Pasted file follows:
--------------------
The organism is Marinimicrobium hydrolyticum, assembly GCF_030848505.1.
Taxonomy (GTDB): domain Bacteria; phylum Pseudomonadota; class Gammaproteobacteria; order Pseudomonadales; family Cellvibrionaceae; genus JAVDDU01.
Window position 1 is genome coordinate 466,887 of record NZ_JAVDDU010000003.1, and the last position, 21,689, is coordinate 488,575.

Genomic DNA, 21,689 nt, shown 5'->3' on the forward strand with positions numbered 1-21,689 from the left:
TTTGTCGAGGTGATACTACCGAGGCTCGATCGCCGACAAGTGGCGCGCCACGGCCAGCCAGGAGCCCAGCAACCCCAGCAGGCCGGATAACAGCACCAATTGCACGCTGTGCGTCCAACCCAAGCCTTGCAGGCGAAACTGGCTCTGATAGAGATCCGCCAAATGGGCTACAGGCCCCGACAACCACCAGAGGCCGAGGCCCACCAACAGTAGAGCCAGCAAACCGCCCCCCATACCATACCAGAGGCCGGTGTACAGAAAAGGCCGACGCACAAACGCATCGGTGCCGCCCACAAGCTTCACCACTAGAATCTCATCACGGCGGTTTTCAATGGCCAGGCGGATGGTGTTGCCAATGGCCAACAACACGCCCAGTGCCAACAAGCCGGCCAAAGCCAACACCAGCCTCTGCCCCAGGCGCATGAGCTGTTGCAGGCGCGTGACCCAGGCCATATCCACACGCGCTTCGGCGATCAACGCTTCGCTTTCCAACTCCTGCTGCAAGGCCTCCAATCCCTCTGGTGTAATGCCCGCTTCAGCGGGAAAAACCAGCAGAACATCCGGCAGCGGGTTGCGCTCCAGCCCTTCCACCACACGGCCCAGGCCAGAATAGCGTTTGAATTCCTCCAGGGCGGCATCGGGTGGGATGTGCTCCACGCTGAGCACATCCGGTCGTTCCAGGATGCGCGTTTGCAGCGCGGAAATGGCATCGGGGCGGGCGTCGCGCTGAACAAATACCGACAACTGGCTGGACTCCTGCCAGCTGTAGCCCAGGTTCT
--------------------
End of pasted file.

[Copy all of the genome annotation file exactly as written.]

The organism is Marinimicrobium hydrolyticum, assembly GCF_030848505.1.
Taxonomy (GTDB): domain Bacteria; phylum Pseudomonadota; class Gammaproteobacteria; order Pseudomonadales; family Cellvibrionaceae; genus JAVDDU01.
Window position 1 is genome coordinate 466,887 of record NZ_JAVDDU010000003.1, and the last position, 21,689, is coordinate 488,575.

Genomic DNA, 21,689 nt, shown 5'->3' on the forward strand with positions numbered 1-21,689 from the left:
TTTGTCGAGGTGATACTACCGAGGCTCGATCGCCGACAAGTGGCGCGCCACGGCCAGCCAGGAGCCCAGCAACCCCAGCAGGCCGGATAACAGCACCAATTGCACGCTGTGCGTCCAACCCAAGCCTTGCAGGCGAAACTGGCTCTGATAGAGATCCGCCAAATGGGCTACAGGCCCCGACAACCACCAGAGGCCGAGGCCCACCAACAGTAGAGCCAGCAAACCGCCCCCCATACCATACCAGAGGCCGGTGTACAGAAAAGGCCGACGCACAAACGCATCGGTGCCGCCCACAAGCTTCACCACTAGAATCTCATCACGGCGGTTTTCAATGGCCAGGCGGATGGTGTTGCCAATGGCCAACAACACGCCCAGTGCCAACAAGCCGGCCAAAGCCAACACCAGCCTCTGCCCCAGGCGCATGAGCTGTTGCAGGCGCGTGACCCAGGCCATATCCACACGCGCTTCGGCGATCAACGCTTCGCTTTCCAACTCCTGCTGCAAGGCCTCCAATCCCTCTGGTGTAATGCCCGCTTCAGCGGGAAAAACCAGCAGAACATCCGGCAGCGGGTTGCGCTCCAGCCCTTCCACCACACGGCCCAGGCCAGAATAGCGTTTGAATTCCTCCAGGGCGGCATCGGGTGGGATGTGCTCCACGCTGAGCACATCCGGTCGTTCCAGGATGCGCGTTTGCAGCGCGGAAATGGCATCGGGGCGGGCGTCGCGCTGAACAAATACCGACAACTGGCTGGACTCCTGCCAGCTGTAGCCCAGGTTCT